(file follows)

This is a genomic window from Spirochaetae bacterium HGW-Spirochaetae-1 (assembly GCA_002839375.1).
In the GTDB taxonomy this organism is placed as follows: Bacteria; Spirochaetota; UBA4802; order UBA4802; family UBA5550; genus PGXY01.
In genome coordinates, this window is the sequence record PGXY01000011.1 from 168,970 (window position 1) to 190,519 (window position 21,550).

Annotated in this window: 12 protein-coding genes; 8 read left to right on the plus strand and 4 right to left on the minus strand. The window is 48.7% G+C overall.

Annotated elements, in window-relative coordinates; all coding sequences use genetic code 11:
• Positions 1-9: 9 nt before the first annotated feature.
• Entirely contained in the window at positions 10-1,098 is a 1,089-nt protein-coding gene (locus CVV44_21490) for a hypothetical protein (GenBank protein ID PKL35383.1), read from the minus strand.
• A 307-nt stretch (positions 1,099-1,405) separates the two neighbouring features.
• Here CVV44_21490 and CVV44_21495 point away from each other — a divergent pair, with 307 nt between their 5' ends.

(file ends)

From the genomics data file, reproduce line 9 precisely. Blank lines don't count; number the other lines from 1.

• Here CVV44_21490 and CVV44_21495 point away from each other — a divergent pair, with 307 nt between their 5' ends.